I have penned a series of short stories based on actual events, but with literary embellishment that I call “autobiographical fiction”. The stories are less about patriotism and heroism than about the gut-wrenching reality for the Vietnam combat soldier. This series is not for readers looking for action-adventure. Combat soldiers are celebrated for simply doing their best to get by, not as superheroes, but as young men who often acted heroically but sometimes foolishly in circumstances not of their own choosing.
One reviewer commented “the bond and the folly of immortal combat ring loud and clear from the page, and the story’s told with all the realism, language and pathos of experience.” The mood of the stories is dark and somber rather than triumphalistic: a hauntingly honest and brutally true retelling rather than a glorification of the Vietnam experience.
From the opening scene in Tiger Village of Fort Polk to the drunken celebration at the conclusion of a torturous “hump” through the jungle of the central highlands, Eleven Bravo chronicles the life of the Vietnam infantryman. Fresh from training as an 11B, the MOS for the combat infantry, a young soldier arrives in-country as astronaut Neil Armstrong walks on the surface of the moon, and a month later he is a grizzled veteran who celebrates life listening to Jimi Hendrix’ Purple Haze, even as the rock star performs it live at Woodstock.
Eleven Bravo opened the series and introduced a young infantryman who endured a torturous twenty-three day hump through the jungle that exposed him to the horrors of war. At the conclusion of Eleven Bravo, the young soldier volunteered for the LRRPs. Here comes Charlie is the second of the series and introduces the four-man LRRP team on a mission to the field. On a mountain ridge with scant cover, North Vietnamese soldiers unwittingly head straight toward the LRRP team hiding in the tall grass. As the LRRP’s hug the ground, the team leader whispers, “Here comes Charlie.”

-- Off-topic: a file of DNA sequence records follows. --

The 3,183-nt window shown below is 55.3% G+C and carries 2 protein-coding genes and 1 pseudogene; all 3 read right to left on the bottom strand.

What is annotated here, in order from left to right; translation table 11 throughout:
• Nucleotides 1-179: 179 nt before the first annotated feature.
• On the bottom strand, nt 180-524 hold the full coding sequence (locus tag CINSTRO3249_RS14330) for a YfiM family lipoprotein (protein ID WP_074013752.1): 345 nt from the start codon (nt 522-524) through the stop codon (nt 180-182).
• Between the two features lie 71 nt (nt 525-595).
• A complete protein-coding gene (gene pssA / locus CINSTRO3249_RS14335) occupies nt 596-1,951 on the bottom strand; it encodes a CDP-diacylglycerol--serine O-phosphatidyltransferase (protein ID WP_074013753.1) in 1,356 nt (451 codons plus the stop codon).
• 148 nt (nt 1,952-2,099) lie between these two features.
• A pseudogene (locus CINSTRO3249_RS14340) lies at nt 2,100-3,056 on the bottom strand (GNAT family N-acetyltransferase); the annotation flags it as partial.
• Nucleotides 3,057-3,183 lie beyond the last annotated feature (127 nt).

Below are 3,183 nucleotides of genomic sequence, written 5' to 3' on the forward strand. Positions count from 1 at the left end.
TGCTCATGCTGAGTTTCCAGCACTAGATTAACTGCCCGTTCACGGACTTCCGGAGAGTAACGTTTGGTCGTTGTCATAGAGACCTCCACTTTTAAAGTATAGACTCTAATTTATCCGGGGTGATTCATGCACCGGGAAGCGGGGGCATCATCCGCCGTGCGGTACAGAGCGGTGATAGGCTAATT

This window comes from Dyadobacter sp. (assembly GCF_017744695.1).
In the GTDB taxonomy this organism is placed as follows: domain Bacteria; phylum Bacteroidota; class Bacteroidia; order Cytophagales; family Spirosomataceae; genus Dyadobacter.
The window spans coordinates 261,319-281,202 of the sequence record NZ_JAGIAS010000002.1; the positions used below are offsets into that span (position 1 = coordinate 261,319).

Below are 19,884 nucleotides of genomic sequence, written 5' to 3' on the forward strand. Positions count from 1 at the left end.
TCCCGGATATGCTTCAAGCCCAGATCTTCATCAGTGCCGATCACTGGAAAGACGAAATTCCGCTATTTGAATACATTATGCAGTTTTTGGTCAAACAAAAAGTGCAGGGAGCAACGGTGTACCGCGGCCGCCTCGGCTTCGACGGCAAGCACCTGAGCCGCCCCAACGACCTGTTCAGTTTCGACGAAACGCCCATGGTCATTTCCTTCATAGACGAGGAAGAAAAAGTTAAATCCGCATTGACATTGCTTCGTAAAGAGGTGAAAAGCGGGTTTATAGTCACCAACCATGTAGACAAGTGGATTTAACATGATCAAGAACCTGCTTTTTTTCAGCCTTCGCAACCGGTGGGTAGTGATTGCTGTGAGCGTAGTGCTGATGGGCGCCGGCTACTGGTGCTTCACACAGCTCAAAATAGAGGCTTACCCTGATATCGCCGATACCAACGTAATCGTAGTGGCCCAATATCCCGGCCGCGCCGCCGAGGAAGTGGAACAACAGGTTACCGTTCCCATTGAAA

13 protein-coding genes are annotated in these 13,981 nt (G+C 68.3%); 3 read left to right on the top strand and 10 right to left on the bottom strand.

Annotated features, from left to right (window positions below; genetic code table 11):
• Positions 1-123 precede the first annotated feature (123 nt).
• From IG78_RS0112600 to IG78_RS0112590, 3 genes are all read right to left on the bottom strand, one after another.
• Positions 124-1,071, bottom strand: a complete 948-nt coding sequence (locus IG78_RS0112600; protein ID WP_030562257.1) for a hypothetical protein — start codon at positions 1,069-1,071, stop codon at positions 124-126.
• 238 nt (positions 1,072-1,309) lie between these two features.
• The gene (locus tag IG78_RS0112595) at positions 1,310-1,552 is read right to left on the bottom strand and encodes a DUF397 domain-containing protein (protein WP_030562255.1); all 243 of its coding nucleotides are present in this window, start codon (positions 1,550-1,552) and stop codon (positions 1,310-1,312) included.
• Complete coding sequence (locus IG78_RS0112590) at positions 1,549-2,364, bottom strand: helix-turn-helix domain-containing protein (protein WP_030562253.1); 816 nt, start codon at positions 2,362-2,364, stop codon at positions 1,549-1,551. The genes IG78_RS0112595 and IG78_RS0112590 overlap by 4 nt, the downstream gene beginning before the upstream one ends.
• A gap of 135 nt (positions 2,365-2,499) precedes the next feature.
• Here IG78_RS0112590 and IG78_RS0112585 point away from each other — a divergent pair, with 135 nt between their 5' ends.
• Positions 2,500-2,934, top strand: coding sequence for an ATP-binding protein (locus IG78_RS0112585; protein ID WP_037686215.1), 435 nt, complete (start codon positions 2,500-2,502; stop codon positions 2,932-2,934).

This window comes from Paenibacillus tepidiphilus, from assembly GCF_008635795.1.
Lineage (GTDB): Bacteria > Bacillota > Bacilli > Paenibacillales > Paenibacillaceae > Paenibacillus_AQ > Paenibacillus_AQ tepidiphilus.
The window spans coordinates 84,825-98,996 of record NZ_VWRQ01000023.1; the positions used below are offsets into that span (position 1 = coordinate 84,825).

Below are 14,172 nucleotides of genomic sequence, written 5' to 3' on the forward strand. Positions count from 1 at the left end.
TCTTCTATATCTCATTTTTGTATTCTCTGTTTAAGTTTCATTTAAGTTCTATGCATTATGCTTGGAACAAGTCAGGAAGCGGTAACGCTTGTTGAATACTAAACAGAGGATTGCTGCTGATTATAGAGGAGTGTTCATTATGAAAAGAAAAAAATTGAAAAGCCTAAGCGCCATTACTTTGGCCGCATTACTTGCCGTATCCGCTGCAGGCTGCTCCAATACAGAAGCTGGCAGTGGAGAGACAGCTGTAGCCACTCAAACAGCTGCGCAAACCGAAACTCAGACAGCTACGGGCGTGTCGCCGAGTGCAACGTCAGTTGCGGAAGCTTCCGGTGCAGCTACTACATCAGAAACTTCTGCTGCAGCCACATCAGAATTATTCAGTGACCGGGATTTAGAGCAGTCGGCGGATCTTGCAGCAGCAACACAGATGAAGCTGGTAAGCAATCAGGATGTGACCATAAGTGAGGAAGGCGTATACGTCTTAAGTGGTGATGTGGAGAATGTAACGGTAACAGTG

With striped face paint and tiger fatigues, four LRRPs creep through the jungle. Cat quiet stealth is their only ally, allowing them to achieve their goal: a safe perch on a mountainside plateau from which they can maintain a lookout over a vast valley in the mountains of Vietnam’s central highlands, but the idyllic scene is not as it seems.
The first three short stories were set in the mountains and jungles of Vietnam’s central highlands, but Chasing After Wind takes place on the Ranger company grounds in the base camp of An Khe. Yet, this installment is no less bold, dark, and intense than the earlier stories that recounted missions in the field. Chasing After Wind considers twists of fate in the context of a barracks poker game, a wind that blows where it will, and a malevolent joker in the deck. The title is derived from this epigraph borrowed from Ecclesiastes: “No one has power over the wind to restrain the wind, or power over the day of death; there is no discharge from the battle … all is vanity and a chasing after wind.”
A Bible verse about the prophet Elijah serves as the epigraph–”If I am a man of God, let fire come down from heaven and consume you and your fifty.” 2nd Kings 1:10–and introduces the theme of calling down hellfire when the meager firepower of a four-man LRRP team was insufficient. The short story includes brief episodes of calling for artillery rounds, Phantom jets, and Cobra gunships.